Software for the air conditioning, ventilation and refrigeration industry
Can you design your own refrigeration system?
Take the guess work out of your designs. This program will find the balance point between compressor, evaporator and condenser. In addition, it will show you the process on the refrigerant ln(P)-h diagram and do a step-by-step simulation of the coil performance.
If you are a manufacturer or contractor who builds systems, then you will find this program essential. It is easy to specify the system components and the design conditions. Press the [solve] button and you have the exact duty. No guessing or assumptions needed.
The solution is clearly based on the design conditions so by using the RefSim program, you can calculate the actual solution at design and part-load conditions.
To do this manually, you will need to plot the condensing unit curve for different ambient temperatures. Next, superimpose the evaporator performance curve. The intersection between the two is the balance point. This process is quite a mission and explains why its not often done commercially. If you want to see the step by step process in detail, see Stoecker & Jones 'Refrigeration and Air Conditioning'.
We have adopted the numerical approach which is clearly better suited to modern computer techniques. There are three main components ( Compressor, Evaporator and Condenser). All you need to do is solve the simultaneous equations for the two unknowns, evaporating temperature and condensing temperature.
One of the features of this program is that it shares information with other programs. There are two coils in an air cooled system. These coils can be found in our CoilSim library.
Select a Compressor
The compressor can be selected from a compressor selection expert.
In this form you can enter the evaporating and condensing temperatures and browse through the database. As you do this, the duty of the compressor is calculated at specified conditions. How's that for a time saver? I remember manually hunting through my various catalogs for a suitable compressor. The problem with the paper catalog is that you have to manually interpolate to find the duty.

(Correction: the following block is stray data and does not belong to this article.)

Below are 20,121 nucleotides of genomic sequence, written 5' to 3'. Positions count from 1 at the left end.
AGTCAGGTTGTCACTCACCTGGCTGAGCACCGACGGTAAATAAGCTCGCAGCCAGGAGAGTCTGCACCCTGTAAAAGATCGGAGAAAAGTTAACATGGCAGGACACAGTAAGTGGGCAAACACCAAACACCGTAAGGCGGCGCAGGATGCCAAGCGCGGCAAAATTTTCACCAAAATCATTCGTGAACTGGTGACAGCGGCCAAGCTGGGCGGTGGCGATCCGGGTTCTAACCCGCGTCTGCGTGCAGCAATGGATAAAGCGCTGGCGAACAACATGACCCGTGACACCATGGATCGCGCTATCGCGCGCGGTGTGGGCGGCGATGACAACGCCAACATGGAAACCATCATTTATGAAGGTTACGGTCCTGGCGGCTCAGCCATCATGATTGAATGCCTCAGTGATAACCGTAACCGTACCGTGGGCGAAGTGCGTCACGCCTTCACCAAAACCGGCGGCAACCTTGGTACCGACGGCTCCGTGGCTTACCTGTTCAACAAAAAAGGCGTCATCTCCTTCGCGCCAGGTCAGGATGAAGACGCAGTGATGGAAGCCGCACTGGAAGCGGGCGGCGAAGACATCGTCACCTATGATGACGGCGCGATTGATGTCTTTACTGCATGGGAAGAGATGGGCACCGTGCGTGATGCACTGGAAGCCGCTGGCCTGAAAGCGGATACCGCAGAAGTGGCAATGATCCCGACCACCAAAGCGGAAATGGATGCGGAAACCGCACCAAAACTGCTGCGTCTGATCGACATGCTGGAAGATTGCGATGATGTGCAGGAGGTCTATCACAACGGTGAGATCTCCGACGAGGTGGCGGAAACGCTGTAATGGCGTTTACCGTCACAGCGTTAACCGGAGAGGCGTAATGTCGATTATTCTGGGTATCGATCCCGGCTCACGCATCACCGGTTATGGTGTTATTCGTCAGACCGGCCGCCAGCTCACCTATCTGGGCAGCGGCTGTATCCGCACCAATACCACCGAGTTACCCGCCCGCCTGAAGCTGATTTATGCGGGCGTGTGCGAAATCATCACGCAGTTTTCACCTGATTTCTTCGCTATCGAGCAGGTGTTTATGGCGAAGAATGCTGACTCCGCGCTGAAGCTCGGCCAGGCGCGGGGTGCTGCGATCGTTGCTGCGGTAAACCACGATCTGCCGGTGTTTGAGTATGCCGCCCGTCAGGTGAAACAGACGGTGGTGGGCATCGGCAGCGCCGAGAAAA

This compressor selector takes proper account of the superheat and the sub-cooling of the selected compressor since the reference conditions are stored in the compressor database.
If you would like me to add a specific compressor to the database, send me an email  or post a message to the guestbook of this web site.
Once you have a system balance, all that remains is to select line sizes and the TX Valve or the capillary tube. The program has a build in refrigerant line size calculator. Just click on the refrigerant line on the schematic and the line size dialog will appear.
RefSim is actually more than it appears to be on the surface. I am using a programming technique called polymorphism, where the program can take on different roles depending on the components. This fits in very well with the refrigeration cycle that is created with abstract heat exchanger definitions. By delaying the definition of the heat exchangers until runtime, it is possible for the program to take on different roles. The one shown above is a conventional air-cooled package air-conditioner. Now consider changing the evaporator to a shell & tube heat-exchanger and we have an air-cooled chiller.
Since the cycle solve methods are independant of the heat-exchangers, this allows the development of any type of cycle, simply by applying a specific heat-exchanger model.
In a similar way, we define a water-cooled chiller and an evap-condenser cooled chiller.
The heat pump can be found commercially from any number of manufacturers. Actually the cycle is identical to the refrigeration cycle, the definition is simply which heat exchanger is the required energy control. So, if the need is for heating, you would want the air cooled condenser coil indoors. In other words, you would reject heat into the room.
Clearly, it is not possible to swap the evaporator and condenser when you want heating, but by installing a simple reversing valve, the roles of the existing heat-exchangers can be reversed.
The design problem is therefore to make an indoor coil that works as an evaporator during the cooling season and a condenser in the heating season. In the RefSim program, we include a reverse cycle function that swaps the coil dimensions around so that you can test the design at different conditions.
In technical article 1, we have used the RefSim program to illustrate how it is possible to size the outdoor coil to ensure that you get no freezing.
if you have any ideas, requests or would like to contribute a technical article.